A large recall of about 149,000 Gator Machetes and 6,000 Gator Machetes Jr. has been initiated, the U.S. Consumer Product Safety Commission (CPSC) just announced.The saw side of the machetesâ€”which were manufactured in China and imported by Gerber Legendary Blades, of Portland, Oregon, a division of Fiskars Brands Inc., of Madison, Wisconsinâ€”can stick in wood during use if the user’s hand slips off the handle and slides forward across the machete blade. This poses a <"https://www.yourlawyer.com/practice_areas/product_liability">laceration hazard.
To date, Gerber has received five reports of individuals cutting themselves while using the Gator Machete, all of whom required stitches. Gerber has received no reports of injuries associated with use of the Gator Machete Jr.
This recall involves the Gerber Gator Machete and Gator Machete Jr. with the original handle. The Gator Machete is approximately 25 Â½ inches long and the Machete Jr. is approximately 18 Â¾ inches long. The blade is marked with the “Gerber” trademark. The Gator Machete and Machete Jr. with a modified handle (an extended hand guard) are not included in this recall. Consumers should visually inspect their machete to determine if it is included in this recall.
The recalled Gator Machetes and 6,000 Gator Machetes Jr. were sold at retail stores nationwide, including The Sportsman’s Guide, Dick’s Sporting Goods, and Bass Pro Shops/American Rod & Gun, and through on-line stores from March 2007 through February 2010 for between $16 and $25.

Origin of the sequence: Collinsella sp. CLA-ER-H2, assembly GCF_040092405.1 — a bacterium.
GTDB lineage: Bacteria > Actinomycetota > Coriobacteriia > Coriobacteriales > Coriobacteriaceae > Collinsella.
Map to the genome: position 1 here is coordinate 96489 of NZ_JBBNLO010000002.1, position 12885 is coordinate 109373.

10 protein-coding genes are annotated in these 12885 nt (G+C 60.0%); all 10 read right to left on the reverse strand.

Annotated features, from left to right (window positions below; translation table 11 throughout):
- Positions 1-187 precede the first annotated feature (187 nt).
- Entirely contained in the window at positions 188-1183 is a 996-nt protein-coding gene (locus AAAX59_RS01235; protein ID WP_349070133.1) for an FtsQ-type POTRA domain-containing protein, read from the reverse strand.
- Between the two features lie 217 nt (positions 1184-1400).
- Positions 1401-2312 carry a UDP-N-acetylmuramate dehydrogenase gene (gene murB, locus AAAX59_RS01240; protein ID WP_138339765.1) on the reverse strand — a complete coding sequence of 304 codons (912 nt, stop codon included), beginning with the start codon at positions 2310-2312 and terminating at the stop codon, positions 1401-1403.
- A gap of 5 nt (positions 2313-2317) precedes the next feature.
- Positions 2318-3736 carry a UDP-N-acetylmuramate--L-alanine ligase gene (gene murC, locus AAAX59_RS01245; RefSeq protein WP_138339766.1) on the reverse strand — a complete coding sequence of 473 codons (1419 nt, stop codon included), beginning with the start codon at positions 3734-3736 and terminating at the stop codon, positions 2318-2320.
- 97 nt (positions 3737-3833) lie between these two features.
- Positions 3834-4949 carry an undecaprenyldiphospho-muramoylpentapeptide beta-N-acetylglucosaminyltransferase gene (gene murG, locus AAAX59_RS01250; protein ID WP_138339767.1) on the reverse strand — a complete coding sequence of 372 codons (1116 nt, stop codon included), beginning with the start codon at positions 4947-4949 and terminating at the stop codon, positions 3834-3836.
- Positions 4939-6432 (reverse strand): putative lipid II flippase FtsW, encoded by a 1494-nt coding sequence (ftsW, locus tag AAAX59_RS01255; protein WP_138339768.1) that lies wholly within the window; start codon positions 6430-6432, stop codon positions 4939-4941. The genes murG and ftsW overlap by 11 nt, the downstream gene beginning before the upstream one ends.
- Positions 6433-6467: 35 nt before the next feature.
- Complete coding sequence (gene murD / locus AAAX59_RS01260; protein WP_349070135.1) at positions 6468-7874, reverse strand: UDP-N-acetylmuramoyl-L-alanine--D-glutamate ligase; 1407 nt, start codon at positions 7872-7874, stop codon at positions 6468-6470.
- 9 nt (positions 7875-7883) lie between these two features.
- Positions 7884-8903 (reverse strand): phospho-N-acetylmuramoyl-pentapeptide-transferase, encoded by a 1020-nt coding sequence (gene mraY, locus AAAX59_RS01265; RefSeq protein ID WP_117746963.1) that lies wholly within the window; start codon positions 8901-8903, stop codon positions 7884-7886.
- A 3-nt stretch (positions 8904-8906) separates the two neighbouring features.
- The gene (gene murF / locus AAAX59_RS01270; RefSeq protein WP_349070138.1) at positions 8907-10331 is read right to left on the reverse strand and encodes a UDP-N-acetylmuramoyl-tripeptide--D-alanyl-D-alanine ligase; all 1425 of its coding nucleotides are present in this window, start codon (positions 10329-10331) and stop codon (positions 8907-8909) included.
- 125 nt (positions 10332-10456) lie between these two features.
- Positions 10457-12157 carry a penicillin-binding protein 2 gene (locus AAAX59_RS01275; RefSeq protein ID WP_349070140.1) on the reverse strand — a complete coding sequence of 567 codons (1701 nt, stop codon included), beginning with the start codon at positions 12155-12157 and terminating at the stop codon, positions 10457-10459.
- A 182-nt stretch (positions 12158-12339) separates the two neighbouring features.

The CPSC is advising consumers to stop using the recalled Gator Machetes and 6,000 Gator Machetes Jr. immediately and contact Gerber to receive instructions on how to return the machete for a free replacement machete. Gerber Legendary Blades can be reached toll-free at (877) 314-9130 between 9:00 a.m. and 5:00 p.m. Pacific Time, Monday through Friday, or at the firm’s Web site at www.gerbergear.com.
Of note, China is a country long associated with products that have been found to be dangerous and linked to an increasing and significant string of recalls and consumer injuries.
We have been following the issue of defective, sometimes dangerous, imports making their way into this country from China. This issue is just one of many concerning defective products, food, and medicines imported into this country from China. Such imports have been making headlines in recent years and this is just another one of many such issues.
In 2008, nearly 80 percent of all product recalls in the U.S. involved imports from China. Products such as dog food, baby formula, toys with lead paint, and even pharmaceuticals like heparin were found to have been made with toxic materials and other counterfeit ingredients that have long put American consumers at significant health risks.
Also making news is the ongoing and massive Chinese drywall disaster involving imports from that country.